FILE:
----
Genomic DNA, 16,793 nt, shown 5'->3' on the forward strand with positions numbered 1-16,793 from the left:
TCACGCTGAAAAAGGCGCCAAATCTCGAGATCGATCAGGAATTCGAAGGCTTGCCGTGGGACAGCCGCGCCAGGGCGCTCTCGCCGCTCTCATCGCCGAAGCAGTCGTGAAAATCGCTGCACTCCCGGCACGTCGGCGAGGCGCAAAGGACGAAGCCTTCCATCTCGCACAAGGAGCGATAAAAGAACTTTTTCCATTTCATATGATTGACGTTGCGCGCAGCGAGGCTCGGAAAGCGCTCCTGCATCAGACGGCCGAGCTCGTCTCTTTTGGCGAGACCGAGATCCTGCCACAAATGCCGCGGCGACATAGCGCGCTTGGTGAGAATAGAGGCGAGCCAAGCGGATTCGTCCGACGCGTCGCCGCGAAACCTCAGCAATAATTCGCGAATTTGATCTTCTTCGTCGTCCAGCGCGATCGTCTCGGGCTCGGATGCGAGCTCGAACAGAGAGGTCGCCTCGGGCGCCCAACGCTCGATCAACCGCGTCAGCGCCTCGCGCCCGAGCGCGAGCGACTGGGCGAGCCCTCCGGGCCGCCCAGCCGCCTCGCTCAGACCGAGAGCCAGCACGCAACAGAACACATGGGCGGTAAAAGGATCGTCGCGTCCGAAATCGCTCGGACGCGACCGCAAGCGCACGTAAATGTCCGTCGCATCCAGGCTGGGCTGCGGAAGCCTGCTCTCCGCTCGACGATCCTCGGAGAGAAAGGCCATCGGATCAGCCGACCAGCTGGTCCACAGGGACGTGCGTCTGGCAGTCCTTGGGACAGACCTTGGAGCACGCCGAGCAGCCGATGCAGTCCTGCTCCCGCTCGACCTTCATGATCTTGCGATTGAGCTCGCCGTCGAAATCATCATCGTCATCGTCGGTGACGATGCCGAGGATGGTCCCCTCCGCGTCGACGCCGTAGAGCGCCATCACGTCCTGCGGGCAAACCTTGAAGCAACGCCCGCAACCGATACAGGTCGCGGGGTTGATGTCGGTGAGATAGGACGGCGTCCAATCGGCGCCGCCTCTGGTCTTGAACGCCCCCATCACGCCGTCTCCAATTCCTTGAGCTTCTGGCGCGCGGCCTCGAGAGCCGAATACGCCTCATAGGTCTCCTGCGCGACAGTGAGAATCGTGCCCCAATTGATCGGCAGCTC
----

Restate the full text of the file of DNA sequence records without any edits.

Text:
Genomic DNA, 16,793 nt, shown 5'->3' on the forward strand with positions numbered 1-16,793 from the left:
TCACGCTGAAAAAGGCGCCAAATCTCGAGATCGATCAGGAATTCGAAGGCTTGCCGTGGGACAGCCGCGCCAGGGCGCTCTCGCCGCTCTCATCGCCGAAGCAGTCGTGAAAATCGCTGCACTCCCGGCACGTCGGCGAGGCGCAAAGGACGAAGCCTTCCATCTCGCACAAGGAGCGATAAAAGAACTTTTTCCATTTCATATGATTGACGTTGCGCGCAGCGAGGCTCGGAAAGCGCTCCTGCATCAGACGGCCGAGCTCGTCTCTTTTGGCGAGACCGAGATCCTGCCACAAATGCCGCGGCGACATAGCGCGCTTGGTGAGAATAGAGGCGAGCCAAGCGGATTCGTCCGACGCGTCGCCGCGAAACCTCAGCAATAATTCGCGAATTTGATCTTCTTCGTCGTCCAGCGCGATCGTCTCGGGCTCGGATGCGAGCTCGAACAGAGAGGTCGCCTCGGGCGCCCAACGCTCGATCAACCGCGTCAGCGCCTCGCGCCCGAGCGCGAGCGACTGGGCGAGCCCTCCGGGCCGCCCAGCCGCCTCGCTCAGACCGAGAGCCAGCACGCAACAGAACACATGGGCGGTAAAAGGATCGTCGCGTCCGAAATCGCTCGGACGCGACCGCAAGCGCACGTAAATGTCCGTCGCATCCAGGCTGGGCTGCGGAAGCCTGCTCTCCGCTCGACGATCCTCGGAGAGAAAGGCCATCGGATCAGCCGACCAGCTGGTCCACAGGGACGTGCGTCTGGCAGTCCTTGGGACAGACCTTGGAGCACGCCGAGCAGCCGATGCAGTCCTGCTCCCGCTCGACCTTCATGATCTTGCGATTGAGCTCGCCGTCGAAATCATCATCGTCATCGTCGGTGACGATGCCGAGGATGGTCCCCTCCGCGTCGACGCCGTAGAGCGCCATCACGTCCTGCGGGCAAACCTTGAAGCAACGCCCGCAACCGATACAGGTCGCGGGGTTGATGTCGGTGAGATAGGACGGCGTCCAATCGGCGCCGCCTCTGGTCTTGAACGCCCCCATCACGCCGTCTCCAATTCCTTGAGCTTCTGGCGCGCGGCCTCGAGAGCCGAATACGCCTCATAGGTCTCCTGCGCGACAGTGAGAATCGTGCCCCAATTGATCGGCAGCTC